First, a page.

Review: Editors- In This Light and On This Evening

Editors-In This Light and On This Evening

In a market saturated with a wealth of repetitively lazy synthesizer based pop, you would expect accomplished gloom rockers, and Birmingham’s number 1 Joy Division cover band, Editors, to pull something truly epic out of the bag when it came to there inevitable foray into the world of electronic music. Citing the Terminator theme as a major influence, you immediately re-hear the thudding sinister,drone pulsations that made the score the iconic tune it is today. Unfortunatley this album is less Arnie in his prime, leather bound and muscle clad, and more the old, flabby man-boobed Governor of California seen wining and dining in those ridiculous tv ad’s.

Sharing the name of the album, opening track ”In This Light and On This Evening” begins almost how you expect the album should sound. Thudding synthesizers march, as the distant klaxon of rattling guitars give off an echoed siren. Tom Smith’s trademark piano makes a brief appearance, putting the final touches to the apolitical landscape the track sinisterly paints. Unfortunately the build up ends up sounding more like an early 90’s megadrive version of a Terminator game, of course its epic, but possibly a little too inhuman…

Ironically ”Bricks and Mortar” opening sounds almost identical to The Flight of the Conchords ”The Humans are Dead”. Unlike the comedy Kiwi’s however, not being a novelty pop band means you can’t really mix integrity and pastiche, a line this album treads rather clumsily. Everything is a little too convincingly 80’s, they have in a sense, taken the 80’s throwback movement on, and done too good of a job, meaning the lines of showing your influences and ”taking the mick” are blurred.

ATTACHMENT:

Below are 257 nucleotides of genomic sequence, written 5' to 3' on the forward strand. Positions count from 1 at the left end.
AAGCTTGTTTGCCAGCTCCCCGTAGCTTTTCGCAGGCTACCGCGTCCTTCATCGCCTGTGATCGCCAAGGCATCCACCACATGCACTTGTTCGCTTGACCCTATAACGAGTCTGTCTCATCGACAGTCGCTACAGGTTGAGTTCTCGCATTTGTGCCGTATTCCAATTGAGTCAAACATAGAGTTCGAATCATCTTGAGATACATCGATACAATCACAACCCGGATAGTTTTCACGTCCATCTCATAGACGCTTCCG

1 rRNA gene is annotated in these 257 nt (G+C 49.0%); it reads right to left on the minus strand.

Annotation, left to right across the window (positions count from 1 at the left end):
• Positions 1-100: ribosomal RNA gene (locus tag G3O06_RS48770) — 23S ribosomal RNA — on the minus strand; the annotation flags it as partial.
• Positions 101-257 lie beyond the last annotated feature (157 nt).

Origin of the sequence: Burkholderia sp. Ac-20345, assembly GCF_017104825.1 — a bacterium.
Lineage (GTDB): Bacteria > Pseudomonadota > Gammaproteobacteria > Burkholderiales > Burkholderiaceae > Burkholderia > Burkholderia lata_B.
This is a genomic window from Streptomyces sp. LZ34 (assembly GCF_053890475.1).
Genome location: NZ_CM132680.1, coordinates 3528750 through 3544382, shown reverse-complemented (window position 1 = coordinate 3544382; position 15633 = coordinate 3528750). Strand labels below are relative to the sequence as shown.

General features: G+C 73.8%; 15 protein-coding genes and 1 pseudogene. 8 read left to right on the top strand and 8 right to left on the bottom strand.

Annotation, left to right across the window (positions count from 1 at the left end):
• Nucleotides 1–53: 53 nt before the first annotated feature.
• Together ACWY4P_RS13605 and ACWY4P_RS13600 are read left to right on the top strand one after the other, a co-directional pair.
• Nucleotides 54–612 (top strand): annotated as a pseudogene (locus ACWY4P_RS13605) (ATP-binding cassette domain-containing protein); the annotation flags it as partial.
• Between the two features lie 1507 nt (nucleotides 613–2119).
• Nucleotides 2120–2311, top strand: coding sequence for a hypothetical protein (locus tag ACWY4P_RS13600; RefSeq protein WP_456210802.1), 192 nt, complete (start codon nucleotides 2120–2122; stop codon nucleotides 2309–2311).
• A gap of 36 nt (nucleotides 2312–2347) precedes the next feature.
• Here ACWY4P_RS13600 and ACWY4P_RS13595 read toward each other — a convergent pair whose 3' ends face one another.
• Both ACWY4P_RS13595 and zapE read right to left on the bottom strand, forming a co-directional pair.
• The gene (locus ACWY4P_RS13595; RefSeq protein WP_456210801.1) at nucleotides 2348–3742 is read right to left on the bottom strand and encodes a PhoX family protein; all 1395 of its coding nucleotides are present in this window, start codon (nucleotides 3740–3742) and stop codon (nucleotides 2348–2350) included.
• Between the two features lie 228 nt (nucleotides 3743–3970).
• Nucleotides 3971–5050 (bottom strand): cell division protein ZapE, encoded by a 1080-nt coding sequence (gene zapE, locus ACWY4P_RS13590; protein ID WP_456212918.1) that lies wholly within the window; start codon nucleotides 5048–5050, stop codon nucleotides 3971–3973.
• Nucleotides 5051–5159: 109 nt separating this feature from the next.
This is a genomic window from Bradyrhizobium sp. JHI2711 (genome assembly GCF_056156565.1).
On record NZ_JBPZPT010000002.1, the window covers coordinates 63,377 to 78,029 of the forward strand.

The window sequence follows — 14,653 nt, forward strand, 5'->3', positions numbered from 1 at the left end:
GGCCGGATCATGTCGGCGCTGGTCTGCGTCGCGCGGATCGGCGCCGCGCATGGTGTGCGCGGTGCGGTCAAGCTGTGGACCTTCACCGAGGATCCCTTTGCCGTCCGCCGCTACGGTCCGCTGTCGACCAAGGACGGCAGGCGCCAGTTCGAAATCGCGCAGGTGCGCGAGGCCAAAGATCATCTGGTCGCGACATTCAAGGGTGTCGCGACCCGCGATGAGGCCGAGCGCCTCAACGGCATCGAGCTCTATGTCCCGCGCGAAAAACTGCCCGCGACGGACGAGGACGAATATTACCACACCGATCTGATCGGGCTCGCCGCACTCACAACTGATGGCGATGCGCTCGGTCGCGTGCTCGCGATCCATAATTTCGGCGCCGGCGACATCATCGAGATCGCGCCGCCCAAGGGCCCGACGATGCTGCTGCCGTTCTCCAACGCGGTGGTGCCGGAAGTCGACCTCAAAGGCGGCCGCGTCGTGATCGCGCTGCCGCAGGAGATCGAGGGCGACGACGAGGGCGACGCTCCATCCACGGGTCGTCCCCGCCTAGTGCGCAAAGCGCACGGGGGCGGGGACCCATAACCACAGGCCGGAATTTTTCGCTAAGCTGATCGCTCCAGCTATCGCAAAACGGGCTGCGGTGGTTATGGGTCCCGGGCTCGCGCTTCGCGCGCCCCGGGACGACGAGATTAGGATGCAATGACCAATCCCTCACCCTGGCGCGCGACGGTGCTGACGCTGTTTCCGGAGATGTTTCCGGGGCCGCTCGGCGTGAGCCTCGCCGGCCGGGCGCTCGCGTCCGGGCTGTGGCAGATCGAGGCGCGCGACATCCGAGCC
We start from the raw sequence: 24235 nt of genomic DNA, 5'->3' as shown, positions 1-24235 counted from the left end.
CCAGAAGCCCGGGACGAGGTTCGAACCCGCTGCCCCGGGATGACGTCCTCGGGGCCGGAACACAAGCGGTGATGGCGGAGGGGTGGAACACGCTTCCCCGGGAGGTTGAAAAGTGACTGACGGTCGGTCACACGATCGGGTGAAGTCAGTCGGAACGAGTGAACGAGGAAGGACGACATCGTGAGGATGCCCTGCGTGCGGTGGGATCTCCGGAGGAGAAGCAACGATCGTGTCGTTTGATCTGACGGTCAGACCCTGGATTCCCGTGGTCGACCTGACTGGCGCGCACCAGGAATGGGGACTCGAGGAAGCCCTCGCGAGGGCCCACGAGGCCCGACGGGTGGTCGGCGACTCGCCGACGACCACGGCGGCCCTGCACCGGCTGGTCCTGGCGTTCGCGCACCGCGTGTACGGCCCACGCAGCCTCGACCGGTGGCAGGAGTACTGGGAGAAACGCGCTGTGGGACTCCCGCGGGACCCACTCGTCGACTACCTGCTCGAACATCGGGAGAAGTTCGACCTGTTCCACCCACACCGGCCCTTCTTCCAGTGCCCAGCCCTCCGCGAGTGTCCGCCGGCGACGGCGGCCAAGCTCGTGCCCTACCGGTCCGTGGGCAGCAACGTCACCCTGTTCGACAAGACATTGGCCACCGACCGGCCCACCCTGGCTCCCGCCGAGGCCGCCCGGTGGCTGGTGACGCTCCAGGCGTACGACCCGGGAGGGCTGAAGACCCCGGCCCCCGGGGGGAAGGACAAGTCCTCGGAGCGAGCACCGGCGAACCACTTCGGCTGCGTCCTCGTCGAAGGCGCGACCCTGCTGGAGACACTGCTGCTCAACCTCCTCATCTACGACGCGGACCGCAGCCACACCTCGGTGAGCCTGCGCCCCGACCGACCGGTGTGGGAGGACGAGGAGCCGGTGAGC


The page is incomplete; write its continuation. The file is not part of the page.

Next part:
Latest single ”Papillon” should again, technically be a good song, but its let down by the lack of restraint. The buzzy bass and abrasive harmonised monk vocals hint at at New Order, but the song ends up swaying into more Steve Strange/Visage territory. No bad thing if you are say La Roux…

This pattern just repeats itself, creating an album which is almost entirely forgettable…wearing there influences a over bearingly too proudly being its biggest downfall, there’s just no originality, this isn’t Editors album, it’s Depeche Mode’s, its New Order’s, heck even a Dishevelled Steve Strange is getting a look in…

3/10

JT